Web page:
which can be easily verified.

In addition to existence and uniqueness, the question of continuous dependence of solution on the initial data arises in connection with the Cauchy-Kovalevskaya theorem. It is well known that any continuous function can accurately be approximated by polynomials. We can apply the Cauchy-Kovalevsky theorem with continuous data using polynomial approximations only if a small variation in the analytic data leads to a small change in the solution. For a parabolic equation, Kovalevskaya showed that the solution may not be analytic if the initial data are imposed on the wrong variable. Though there exist difficulties for equations of elliptic and parabolic type, this theorem is important for those of hyperbolic type, such as the wave equation.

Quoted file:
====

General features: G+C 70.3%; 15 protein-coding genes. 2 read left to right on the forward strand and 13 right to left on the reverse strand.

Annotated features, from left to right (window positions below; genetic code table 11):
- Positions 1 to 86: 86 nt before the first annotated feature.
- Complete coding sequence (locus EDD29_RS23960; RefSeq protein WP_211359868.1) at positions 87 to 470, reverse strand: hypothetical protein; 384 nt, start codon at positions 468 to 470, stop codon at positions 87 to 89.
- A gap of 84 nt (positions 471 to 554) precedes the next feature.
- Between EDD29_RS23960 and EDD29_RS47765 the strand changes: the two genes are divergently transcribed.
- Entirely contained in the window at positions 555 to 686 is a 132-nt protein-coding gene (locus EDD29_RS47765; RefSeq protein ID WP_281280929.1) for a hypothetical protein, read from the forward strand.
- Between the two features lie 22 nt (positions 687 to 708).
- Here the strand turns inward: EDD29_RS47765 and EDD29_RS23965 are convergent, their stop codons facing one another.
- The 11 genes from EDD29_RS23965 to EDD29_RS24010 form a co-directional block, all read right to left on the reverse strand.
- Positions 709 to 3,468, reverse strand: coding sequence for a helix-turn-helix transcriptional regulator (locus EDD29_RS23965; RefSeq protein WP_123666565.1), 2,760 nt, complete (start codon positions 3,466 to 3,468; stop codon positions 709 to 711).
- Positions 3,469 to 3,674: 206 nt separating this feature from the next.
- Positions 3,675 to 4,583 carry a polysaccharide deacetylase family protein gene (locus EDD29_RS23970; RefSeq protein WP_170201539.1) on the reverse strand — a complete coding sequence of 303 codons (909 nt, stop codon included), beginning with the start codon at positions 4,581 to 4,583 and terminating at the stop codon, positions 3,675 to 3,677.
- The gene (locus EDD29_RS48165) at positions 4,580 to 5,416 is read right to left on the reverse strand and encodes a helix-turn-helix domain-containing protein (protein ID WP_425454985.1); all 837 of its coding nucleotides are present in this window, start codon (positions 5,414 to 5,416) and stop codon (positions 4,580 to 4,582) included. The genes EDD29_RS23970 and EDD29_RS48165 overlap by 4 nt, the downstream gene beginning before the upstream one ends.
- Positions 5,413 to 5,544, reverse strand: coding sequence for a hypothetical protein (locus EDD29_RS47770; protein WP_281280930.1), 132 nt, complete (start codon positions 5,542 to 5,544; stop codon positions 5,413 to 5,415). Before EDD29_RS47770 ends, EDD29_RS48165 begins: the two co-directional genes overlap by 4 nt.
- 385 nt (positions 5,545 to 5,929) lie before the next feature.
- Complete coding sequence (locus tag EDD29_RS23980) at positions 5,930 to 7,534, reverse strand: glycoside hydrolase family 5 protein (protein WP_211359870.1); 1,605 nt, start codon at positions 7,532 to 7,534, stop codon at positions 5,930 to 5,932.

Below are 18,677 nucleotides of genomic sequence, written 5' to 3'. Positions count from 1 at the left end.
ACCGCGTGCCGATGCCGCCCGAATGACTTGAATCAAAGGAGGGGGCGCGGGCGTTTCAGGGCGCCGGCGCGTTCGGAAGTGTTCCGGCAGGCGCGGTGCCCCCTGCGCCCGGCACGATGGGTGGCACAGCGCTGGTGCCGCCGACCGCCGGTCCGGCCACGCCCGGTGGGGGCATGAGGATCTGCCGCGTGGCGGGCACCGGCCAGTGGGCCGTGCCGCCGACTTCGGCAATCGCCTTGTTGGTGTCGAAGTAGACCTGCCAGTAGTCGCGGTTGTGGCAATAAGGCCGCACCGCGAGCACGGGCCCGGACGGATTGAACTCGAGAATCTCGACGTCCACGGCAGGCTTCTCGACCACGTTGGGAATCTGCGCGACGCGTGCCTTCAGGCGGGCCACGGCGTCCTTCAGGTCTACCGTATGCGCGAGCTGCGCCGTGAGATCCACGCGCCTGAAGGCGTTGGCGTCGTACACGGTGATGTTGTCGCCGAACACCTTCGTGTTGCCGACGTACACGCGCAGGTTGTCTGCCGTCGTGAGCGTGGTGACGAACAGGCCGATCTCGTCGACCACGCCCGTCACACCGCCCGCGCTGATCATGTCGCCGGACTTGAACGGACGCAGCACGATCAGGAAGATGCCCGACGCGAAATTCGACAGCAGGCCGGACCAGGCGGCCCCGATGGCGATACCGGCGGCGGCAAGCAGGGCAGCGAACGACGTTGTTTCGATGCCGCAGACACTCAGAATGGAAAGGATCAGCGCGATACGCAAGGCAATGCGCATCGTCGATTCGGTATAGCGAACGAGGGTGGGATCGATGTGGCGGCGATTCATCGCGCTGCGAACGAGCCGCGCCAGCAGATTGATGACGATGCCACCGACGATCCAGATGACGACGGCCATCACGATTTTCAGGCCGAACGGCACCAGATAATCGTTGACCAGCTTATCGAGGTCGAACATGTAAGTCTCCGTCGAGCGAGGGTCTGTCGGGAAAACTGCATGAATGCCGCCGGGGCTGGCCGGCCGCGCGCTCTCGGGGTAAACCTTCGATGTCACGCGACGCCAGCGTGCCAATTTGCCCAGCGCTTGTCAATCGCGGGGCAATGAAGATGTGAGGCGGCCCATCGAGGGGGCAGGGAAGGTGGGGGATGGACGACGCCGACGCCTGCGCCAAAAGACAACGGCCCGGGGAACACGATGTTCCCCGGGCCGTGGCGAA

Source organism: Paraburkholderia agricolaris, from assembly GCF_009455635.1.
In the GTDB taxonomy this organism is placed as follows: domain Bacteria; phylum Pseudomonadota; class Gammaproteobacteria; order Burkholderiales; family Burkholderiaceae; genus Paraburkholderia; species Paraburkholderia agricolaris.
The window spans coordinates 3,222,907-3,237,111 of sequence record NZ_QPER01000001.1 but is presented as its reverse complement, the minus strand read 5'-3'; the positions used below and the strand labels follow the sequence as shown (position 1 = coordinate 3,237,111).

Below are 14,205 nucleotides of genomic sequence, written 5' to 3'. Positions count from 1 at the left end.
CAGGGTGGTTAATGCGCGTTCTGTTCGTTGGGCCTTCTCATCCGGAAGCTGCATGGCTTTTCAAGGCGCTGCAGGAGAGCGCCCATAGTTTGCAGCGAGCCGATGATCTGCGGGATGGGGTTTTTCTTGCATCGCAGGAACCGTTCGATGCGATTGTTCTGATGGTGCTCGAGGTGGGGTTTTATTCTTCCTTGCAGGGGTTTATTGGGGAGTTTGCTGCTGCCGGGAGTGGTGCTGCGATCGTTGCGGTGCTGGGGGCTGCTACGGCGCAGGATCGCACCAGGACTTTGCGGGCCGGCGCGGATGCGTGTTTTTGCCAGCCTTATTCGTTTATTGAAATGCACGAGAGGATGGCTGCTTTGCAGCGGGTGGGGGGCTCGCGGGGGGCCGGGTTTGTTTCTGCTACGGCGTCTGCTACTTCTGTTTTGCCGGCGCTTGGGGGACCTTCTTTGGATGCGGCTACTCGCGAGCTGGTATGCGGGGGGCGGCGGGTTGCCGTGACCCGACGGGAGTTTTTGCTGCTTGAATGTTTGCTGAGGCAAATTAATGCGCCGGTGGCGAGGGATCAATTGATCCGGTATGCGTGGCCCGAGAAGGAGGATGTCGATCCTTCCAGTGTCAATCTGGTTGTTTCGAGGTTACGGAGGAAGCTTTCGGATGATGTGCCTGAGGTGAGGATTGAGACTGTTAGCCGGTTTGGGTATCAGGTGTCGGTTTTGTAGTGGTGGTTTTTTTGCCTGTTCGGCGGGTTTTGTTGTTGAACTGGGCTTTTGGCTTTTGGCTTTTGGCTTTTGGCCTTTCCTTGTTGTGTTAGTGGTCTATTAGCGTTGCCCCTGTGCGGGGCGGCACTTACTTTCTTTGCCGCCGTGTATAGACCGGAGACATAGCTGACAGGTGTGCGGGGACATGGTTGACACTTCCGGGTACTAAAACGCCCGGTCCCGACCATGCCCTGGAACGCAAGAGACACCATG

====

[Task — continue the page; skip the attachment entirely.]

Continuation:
Sonya also published "On the Reduction of a Definite Class of Abelian Integrals of the Third Range," again building on Weierstrass' earlier paper on the theory of Abelian integrals. This paper is of less importance but it consisted of a skilled series of manipulations which showed her complete command of Weierstrass's theory. Her other publications include a paper entitled "Supplementary Research and Observations on Laplace's Research on the Form of the Saturn Ring," and another paper, "On the Property of a System of Equations."